3. The three stations are within a reasonable walking distance and there will also be a tram connection.
  4. The journey time between Birmingham Curzon Street and Interchange stations is planned to be nine minutes.

This page on the High Speed Two web site, gives more details on Birmingham Curzon Street station.

June 22, 2020 Posted by | Transport | , , | 3 Comments

Splitting And Joining Of High Speed Two Trains

In Existing Stations Where High Speed Two Trains Will Call, I looked at how existing stations will need to be modified to handle the High Speed Two service pattern described in an article, which is entitled HS2 Minister Backs 18 tph Frequency, in the June 2020 Edition of Modern Railways.

The article states that splitting and joining of trains will take place at three stations; Carlisle, Crewe and East Midlands Hub.

To successfully split and join the pairs of 200 metre long High Speed Two trains, the following will be needed.

  •  400 metre long platforms, that can handle the pair of trains.
  • Excellent signage, so that passengers get into the right train and leave for the right destination.
  • Efficient crew methods, so that drivers are in the correct cabs at the right time.

For many years trains at Cambridge and several places South of London have successfully split and joined.

This video shows two Class 395 trains coupling and uncoupling automatically.

It;s impressive and I suspect High Speed Two’s trains will be equally good or even better at this procedure.

Why Is Split And Join Needed For High Speed Two?

According to the Modern Railways article, the full High Speed Two service will be as follows in trains per hour (tph) and trains per two hours (tp2h)

  1. 1 tph – London Euston and Birmingham Curzon Street via Old Oak Common (OOC) – 400 metres
  2. 2 tph – London Euston and Birmingham Curzon Street via OOC and Birmingham Interchange – 400 metres
  3. 1 tph – London Euston and Lancaster via OOC, Crewe, Warrington Bank Quay, Wigan North Western and Preston – London Euston and Liverpool Lime Street via OOC, Crewe and Runcorn – 200+200 metres with Split/Join at Crewe
  4. 1 tph – London Euston and Liverpool Lime Street via OOC, Crewe and Runcorn – 200 metres
  5. 1 tph – London Euston and Macclesfield via OOC, Stafford and Stoke-on-Trent – 200 metres
  6. 1 tph – London Euston and Manchester Piccadilly via OOC, Birmingham Interchange and Manchester Airport – 400 metres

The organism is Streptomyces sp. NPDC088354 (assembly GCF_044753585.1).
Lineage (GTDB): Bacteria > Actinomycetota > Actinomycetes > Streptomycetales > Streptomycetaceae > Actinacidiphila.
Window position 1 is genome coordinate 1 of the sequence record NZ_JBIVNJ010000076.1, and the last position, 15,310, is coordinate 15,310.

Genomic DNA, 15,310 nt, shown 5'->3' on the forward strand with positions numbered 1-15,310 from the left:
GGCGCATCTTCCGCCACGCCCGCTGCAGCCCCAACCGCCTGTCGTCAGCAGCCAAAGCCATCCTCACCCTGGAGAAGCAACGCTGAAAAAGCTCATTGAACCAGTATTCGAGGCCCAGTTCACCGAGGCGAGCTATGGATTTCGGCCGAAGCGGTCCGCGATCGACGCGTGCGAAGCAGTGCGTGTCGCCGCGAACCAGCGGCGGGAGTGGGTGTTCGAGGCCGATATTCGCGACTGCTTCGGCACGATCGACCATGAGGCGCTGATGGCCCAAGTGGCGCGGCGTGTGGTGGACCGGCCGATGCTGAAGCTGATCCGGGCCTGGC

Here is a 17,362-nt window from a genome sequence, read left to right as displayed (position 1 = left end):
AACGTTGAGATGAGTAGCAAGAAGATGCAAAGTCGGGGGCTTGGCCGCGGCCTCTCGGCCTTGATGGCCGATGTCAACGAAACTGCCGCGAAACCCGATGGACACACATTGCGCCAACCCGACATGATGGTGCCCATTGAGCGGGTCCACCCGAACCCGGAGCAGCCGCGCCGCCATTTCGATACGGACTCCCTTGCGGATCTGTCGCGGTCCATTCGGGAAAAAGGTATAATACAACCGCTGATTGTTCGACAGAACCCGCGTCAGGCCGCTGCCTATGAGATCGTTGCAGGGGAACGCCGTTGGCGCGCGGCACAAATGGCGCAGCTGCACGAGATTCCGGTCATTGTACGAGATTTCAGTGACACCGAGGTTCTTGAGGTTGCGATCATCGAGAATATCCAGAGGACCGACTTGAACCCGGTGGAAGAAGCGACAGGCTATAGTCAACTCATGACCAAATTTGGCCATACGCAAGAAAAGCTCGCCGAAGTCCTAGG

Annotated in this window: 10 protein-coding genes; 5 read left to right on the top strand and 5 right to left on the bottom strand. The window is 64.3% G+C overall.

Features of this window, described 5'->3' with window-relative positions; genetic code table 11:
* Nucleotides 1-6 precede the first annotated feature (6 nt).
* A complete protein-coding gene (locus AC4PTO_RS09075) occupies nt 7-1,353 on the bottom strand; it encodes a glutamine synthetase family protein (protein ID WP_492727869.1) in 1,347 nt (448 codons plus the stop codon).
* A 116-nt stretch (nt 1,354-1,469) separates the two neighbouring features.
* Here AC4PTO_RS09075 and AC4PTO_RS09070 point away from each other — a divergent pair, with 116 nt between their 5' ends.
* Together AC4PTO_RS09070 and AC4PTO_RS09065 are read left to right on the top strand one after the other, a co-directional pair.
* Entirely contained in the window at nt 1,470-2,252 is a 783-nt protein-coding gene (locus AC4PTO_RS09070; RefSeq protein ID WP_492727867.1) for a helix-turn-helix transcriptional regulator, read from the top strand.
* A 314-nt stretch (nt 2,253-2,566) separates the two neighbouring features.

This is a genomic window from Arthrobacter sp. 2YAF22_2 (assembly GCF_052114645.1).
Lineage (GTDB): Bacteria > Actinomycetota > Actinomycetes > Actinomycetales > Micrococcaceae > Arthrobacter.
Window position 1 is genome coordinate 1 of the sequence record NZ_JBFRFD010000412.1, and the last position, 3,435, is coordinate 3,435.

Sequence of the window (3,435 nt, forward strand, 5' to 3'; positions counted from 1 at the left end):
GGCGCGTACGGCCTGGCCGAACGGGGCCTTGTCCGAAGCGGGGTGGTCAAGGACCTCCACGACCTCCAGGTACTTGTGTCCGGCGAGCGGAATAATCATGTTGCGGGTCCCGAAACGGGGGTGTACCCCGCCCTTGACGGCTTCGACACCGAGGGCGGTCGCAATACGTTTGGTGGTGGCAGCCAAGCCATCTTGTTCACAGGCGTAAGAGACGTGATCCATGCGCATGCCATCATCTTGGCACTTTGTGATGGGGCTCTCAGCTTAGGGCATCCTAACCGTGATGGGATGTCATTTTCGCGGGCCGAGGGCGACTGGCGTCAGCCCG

7. 2 tph – London Euston and Manchester Piccadilly via OOC and Manchester Airport – 400 metres
  8. 1 tph – London Euston and Edinburgh Waverley via OOC, Preston, Carlisle and Edinburgh Haymarket – London Euston and Glasgow Central via OOC, Preston and Carlisle – 200 +200 metres with Split/Join at Carlisle
  9. 1 tph – London Euston and Edinburgh Waverley via OOC, Birmingham Interchange, Preston, Carlisle and Edinburgh Haymarket – London Euston and Glasgow Central via OOC, Preston and Carlisle – 200 +200 metres with Split/Join at Carlisle
  10. 1 tp2h – Birmingham Curzon Street and Edinburgh Waverley via Wigan North Western, Preston, Lancaster, Oxenholme, Penrith and Edinburgh Haymarket – 200 metres
  11. 1 tp2h – Birmingham Curzon Street and Glasgow Central via Wigan North Western, Preston, Lancaster, Oxenholme, Penrith, Lockerbie and Motherwell – 200 metres
  12. 2 tph – Birmingham Curzon Street and Manchester Piccadilly via Manchester Airport – 200 metres
  13. 2 tph – Birmingham Curzon Street and Leeds via East Midlands Hub – 200 metres
  14. 1 tph – Birmingham Curzon Street and Newcastle via East Midlands Hub, Darlington and Durham – 200 metres
  15. 1 tph – London Euston and Sheffield via OOC and East Midlands Hub – London Euston and Leeds via OOC and East Midlands Hub – 200 + 200 metres with Split/Join at East Midlands Hub
  16. 1 tph – London Euston and Leeds via OOC and East Midlands Hub – 400 metres
  17. 1 tph – London Euston and Leeds via OOC, Birmingham Interchange and East Midlands Hub – 400 metres
  18. 1 tph – London Euston and Sheffield via OOC, East Midlands Hub and Chesterfield – London Euston and York via OOC and East Midlands Hub – 200 + 200 metres with Split/Join at East Midlands Hub